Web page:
February 2018 - Digital Report
On 25th January, Theresa May spoke at the World Economic Forum in Davos and told world leaders that big tech firms need to take more responsibility for the content they host. Harmful material such as child abuse, terror and extremism should be “removed automatically”.
"Earlier this month, a group of shareholders demanded that Facebook and Twitter disclose more information about sexual harassment, fake news, hate speech and other forms of abuse that take place on the companies' platforms," she said.
"Investors can make a big difference here by ensuring trust and safety issues are being properly considered - and I urge them to do so."
Perhaps unsurprisingly then, just a few weeks later, the Home Secretary, Amber Rudd announced the development (at a cost of £600k to the taxpayer) of a tool that supposedly detects and blocks jihadist content online. There were hints that tech companies may end up being legally required to use it.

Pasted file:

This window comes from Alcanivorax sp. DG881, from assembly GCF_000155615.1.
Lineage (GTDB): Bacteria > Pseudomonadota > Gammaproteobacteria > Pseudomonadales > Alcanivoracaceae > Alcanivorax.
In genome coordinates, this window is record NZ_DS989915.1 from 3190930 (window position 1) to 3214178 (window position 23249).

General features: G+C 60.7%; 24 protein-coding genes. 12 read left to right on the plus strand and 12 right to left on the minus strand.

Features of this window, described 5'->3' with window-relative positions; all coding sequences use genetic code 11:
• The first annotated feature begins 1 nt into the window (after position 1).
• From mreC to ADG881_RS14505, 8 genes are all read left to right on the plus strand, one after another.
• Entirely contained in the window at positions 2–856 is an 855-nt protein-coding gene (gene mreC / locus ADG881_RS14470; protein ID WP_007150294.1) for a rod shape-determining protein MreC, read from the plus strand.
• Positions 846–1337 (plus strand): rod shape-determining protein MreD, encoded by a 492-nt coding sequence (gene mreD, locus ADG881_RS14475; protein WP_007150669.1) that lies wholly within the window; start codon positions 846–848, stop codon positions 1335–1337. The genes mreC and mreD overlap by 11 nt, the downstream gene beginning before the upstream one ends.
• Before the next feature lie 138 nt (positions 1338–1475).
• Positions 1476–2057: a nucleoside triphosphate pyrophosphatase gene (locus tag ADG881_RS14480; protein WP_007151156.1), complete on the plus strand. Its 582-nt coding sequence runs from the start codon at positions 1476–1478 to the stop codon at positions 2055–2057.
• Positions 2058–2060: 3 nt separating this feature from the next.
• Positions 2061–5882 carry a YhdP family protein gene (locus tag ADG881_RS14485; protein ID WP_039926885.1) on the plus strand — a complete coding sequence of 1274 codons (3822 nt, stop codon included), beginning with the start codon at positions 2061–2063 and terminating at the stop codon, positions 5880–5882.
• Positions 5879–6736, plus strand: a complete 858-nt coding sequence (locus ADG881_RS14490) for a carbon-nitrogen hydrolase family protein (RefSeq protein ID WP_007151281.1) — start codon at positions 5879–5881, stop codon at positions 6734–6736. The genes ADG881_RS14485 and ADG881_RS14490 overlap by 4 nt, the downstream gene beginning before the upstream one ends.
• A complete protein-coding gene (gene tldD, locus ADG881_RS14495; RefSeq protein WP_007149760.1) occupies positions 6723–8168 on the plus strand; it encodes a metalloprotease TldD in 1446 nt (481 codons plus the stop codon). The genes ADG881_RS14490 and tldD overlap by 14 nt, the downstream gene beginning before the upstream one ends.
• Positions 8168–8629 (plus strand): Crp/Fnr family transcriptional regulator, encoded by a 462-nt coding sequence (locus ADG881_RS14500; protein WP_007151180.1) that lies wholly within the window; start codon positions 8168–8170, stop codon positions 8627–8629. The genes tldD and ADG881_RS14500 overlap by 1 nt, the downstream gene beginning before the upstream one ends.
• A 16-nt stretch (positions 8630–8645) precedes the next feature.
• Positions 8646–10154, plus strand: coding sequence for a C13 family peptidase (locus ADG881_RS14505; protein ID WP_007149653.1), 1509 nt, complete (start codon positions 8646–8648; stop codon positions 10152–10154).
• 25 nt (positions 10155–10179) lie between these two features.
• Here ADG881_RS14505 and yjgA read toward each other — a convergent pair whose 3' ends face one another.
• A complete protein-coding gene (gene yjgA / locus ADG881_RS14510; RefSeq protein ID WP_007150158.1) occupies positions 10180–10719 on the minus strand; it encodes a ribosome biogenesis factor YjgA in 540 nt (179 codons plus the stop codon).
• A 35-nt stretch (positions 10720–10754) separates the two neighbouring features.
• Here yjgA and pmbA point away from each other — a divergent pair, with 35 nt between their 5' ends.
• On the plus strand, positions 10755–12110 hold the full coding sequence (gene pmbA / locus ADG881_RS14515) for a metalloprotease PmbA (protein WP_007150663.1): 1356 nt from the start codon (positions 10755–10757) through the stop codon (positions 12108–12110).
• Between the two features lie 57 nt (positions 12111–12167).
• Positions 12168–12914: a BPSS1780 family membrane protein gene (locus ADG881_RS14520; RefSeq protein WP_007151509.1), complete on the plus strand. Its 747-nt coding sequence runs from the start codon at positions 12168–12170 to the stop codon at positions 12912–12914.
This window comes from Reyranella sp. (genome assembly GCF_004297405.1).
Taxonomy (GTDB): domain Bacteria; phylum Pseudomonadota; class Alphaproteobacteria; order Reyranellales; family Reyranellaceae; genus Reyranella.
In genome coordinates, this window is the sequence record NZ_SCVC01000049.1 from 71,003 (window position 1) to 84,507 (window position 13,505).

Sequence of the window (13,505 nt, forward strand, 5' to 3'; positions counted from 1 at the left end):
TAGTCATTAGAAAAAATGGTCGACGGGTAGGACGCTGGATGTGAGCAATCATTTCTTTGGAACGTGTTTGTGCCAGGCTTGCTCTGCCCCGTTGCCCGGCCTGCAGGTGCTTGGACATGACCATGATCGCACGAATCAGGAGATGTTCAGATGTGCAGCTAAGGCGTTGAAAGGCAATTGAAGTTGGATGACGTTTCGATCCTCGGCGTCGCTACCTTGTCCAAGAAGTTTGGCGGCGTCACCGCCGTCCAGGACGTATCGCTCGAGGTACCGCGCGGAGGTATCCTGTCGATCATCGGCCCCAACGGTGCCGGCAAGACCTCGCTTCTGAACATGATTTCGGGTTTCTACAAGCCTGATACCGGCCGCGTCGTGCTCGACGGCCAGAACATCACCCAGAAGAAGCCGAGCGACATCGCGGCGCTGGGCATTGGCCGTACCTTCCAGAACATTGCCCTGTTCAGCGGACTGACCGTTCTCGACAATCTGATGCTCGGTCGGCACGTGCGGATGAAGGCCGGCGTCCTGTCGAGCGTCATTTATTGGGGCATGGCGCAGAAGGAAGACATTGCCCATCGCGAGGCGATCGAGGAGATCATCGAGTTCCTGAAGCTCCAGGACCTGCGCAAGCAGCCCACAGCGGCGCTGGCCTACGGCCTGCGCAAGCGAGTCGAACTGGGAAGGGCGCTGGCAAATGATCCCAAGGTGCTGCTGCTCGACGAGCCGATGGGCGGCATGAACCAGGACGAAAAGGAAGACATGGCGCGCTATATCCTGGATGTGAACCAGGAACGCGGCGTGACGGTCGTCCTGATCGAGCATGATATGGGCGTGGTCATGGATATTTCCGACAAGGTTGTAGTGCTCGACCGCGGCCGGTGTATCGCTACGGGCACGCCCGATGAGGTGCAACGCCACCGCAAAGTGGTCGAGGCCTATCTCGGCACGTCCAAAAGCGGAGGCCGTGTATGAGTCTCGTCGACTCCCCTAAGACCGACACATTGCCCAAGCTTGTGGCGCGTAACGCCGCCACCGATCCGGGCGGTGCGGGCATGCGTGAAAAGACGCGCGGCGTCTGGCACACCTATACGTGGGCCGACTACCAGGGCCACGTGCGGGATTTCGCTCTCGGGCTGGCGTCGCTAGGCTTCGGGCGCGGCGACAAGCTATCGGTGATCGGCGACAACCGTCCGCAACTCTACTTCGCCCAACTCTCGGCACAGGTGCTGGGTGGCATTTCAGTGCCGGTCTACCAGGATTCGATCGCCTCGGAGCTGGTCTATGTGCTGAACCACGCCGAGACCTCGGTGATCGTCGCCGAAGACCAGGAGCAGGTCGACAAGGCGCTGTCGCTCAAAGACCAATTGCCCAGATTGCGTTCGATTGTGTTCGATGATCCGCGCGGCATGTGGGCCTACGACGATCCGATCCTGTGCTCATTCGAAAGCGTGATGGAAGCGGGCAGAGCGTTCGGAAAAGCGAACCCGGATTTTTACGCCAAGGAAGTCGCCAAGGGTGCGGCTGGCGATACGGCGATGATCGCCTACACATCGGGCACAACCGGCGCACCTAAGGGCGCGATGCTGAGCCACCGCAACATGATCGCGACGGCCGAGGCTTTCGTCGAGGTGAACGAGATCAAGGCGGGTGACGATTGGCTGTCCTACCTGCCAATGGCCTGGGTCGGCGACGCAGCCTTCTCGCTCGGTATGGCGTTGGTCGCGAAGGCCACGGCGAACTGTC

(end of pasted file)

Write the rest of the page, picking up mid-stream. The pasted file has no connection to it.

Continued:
The Home Office claims that the tool, developed by London based firm ASI Data Sciences, can detect 94% of Daesh propaganda with 99.995% accuracy. Industry experts however were skeptical of the tool for two reasons.
Firstly, being able to distinguish between real extremist content versus legitimate interest pieces (i.e. news reports showing footage of terror) is notoriously difficult and often means with minor tweaks, extremists can defeat the content filtering tool easily.
Secondly, legally requiring firms to implement a tool which pre-filters content based on an algorithm decided by the government is a potentially slippery slope towards wider censorship.